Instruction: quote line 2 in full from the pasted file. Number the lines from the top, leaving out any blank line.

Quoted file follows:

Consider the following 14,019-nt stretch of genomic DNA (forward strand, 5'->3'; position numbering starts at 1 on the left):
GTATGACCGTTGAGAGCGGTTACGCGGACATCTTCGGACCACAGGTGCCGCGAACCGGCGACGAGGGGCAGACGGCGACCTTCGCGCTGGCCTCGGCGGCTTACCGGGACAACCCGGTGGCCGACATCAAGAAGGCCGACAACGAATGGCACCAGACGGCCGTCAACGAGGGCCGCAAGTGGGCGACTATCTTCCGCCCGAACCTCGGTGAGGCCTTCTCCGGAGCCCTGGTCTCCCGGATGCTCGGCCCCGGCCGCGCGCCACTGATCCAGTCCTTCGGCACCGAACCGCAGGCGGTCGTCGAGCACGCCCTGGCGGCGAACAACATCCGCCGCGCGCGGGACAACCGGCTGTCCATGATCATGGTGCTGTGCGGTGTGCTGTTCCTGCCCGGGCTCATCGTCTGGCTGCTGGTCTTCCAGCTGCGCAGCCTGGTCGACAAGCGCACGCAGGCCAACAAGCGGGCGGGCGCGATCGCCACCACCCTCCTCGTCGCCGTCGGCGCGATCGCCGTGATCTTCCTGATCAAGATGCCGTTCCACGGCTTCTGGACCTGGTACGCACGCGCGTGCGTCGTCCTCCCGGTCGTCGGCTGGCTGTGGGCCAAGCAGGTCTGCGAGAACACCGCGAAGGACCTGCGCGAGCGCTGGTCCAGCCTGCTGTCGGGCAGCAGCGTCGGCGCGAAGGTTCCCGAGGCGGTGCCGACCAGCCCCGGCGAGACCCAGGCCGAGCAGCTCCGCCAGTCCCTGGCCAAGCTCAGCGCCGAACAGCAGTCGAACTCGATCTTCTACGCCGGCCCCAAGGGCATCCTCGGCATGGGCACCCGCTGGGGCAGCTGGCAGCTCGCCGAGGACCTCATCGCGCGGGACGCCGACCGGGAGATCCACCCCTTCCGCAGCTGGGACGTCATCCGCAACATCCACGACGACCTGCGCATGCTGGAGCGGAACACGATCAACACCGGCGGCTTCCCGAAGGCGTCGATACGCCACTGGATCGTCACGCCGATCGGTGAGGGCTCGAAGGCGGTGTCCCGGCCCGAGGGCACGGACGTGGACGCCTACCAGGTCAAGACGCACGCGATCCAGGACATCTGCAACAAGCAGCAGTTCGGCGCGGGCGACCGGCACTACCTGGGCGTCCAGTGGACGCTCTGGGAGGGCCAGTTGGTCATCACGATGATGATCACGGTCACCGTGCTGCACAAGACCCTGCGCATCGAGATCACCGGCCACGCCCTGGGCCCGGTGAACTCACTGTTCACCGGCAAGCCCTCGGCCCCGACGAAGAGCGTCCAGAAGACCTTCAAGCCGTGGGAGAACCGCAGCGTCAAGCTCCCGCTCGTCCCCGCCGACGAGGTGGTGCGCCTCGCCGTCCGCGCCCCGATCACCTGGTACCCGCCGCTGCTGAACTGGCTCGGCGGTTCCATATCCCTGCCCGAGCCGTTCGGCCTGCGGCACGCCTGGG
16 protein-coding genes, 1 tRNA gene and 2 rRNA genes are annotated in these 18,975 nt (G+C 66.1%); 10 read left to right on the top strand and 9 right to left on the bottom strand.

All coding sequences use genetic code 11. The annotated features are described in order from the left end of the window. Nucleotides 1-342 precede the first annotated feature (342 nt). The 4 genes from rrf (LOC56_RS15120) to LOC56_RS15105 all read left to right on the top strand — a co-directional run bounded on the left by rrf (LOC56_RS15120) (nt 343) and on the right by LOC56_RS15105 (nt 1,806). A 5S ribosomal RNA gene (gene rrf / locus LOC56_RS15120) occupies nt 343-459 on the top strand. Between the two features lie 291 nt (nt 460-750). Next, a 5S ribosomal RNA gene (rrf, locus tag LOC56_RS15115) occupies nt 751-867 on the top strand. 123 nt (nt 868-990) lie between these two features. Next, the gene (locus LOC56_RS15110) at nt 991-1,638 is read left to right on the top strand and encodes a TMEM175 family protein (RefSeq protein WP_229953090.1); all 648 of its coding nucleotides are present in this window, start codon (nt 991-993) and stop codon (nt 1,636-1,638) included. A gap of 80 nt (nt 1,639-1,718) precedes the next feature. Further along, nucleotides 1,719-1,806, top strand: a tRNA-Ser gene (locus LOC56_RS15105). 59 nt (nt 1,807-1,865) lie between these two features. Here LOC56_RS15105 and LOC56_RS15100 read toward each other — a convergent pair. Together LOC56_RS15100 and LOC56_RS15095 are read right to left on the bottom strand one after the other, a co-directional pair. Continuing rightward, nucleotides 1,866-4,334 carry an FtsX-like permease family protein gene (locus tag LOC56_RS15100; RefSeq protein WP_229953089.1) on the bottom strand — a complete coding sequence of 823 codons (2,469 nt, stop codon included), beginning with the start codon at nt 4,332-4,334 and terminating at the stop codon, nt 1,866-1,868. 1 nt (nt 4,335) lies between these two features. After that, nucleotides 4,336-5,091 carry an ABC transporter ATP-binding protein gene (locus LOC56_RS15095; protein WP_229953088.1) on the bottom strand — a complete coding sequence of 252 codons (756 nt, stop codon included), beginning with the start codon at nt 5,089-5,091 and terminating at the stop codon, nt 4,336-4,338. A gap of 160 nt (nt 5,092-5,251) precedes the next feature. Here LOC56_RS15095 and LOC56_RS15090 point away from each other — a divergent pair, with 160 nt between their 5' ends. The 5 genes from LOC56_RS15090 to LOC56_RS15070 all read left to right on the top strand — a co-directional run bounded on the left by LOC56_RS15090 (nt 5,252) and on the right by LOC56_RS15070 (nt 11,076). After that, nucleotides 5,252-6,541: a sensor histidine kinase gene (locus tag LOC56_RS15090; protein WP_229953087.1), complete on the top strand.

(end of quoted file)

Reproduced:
GTATGACCGTTGAGAGCGGTTACGCGGACATCTTCGGACCACAGGTGCCGCGAACCGGCGACGAGGGGCAGACGGCGACCTTCGCGCTGGCCTCGGCGGCTTACCGGGACAACCCGGTGGCCGACATCAAGAAGGCCGACAACGAATGGCACCAGACGGCCGTCAACGAGGGCCGCAAGTGGGCGACTATCTTCCGCCCGAACCTCGGTGAGGCCTTCTCCGGAGCCCTGGTCTCCCGGATGCTCGGCCCCGGCCGCGCGCCACTGATCCAGTCCTTCGGCACCGAACCGCAGGCGGTCGTCGAGCACGCCCTGGCGGCGAACAACATCCGCCGCGCGCGGGACAACCGGCTGTCCATGATCATGGTGCTGTGCGGTGTGCTGTTCCTGCCCGGGCTCATCGTCTGGCTGCTGGTCTTCCAGCTGCGCAGCCTGGTCGACAAGCGCACGCAGGCCAACAAGCGGGCGGGCGCGATCGCCACCACCCTCCTCGTCGCCGTCGGCGCGATCGCCGTGATCTTCCTGATCAAGATGCCGTTCCACGGCTTCTGGACCTGGTACGCACGCGCGTGCGTCGTCCTCCCGGTCGTCGGCTGGCTGTGGGCCAAGCAGGTCTGCGAGAACACCGCGAAGGACCTGCGCGAGCGCTGGTCCAGCCTGCTGTCGGGCAGCAGCGTCGGCGCGAAGGTTCCCGAGGCGGTGCCGACCAGCCCCGGCGAGACCCAGGCCGAGCAGCTCCGCCAGTCCCTGGCCAAGCTCAGCGCCGAACAGCAGTCGAACTCGATCTTCTACGCCGGCCCCAAGGGCATCCTCGGCATGGGCACCCGCTGGGGCAGCTGGCAGCTCGCCGAGGACCTCATCGCGCGGGACGCCGACCGGGAGATCCACCCCTTCCGCAGCTGGGACGTCATCCGCAACATCCACGACGACCTGCGCATGCTGGAGCGGAACACGATCAACACCGGCGGCTTCCCGAAGGCGTCGATACGCCACTGGATCGTCACGCCGATCGGTGAGGGCTCGAAGGCGGTGTCCCGGCCCGAGGGCACGGACGTGGACGCCTACCAGGTCAAGACGCACGCGATCCAGGACATCTGCAACAAGCAGCAGTTCGGCGCGGGCGACCGGCACTACCTGGGCGTCCAGTGGACGCTCTGGGAGGGCCAGTTGGTCATCACGATGATGATCACGGTCACCGTGCTGCACAAGACCCTGCGCATCGAGATCACCGGCCACGCCCTGGGCCCGGTGAACTCACTGTTCACCGGCAAGCCCTCGGCCCCGACGAAGAGCGTCCAGAAGACCTTCAAGCCGTGGGAGAACCGCAGCGTCAAGCTCCCGCTCGTCCCCGCCGACGAGGTGGTGCGCCTCGCCGTCCGCGCCCCGATCACCTGGTACCCGCCGCTGCTGAACTGGCTCGGCGGTTCCATATCCCTGCCCGAGCCGTTCGGCCTGCGGCACGCCTGGG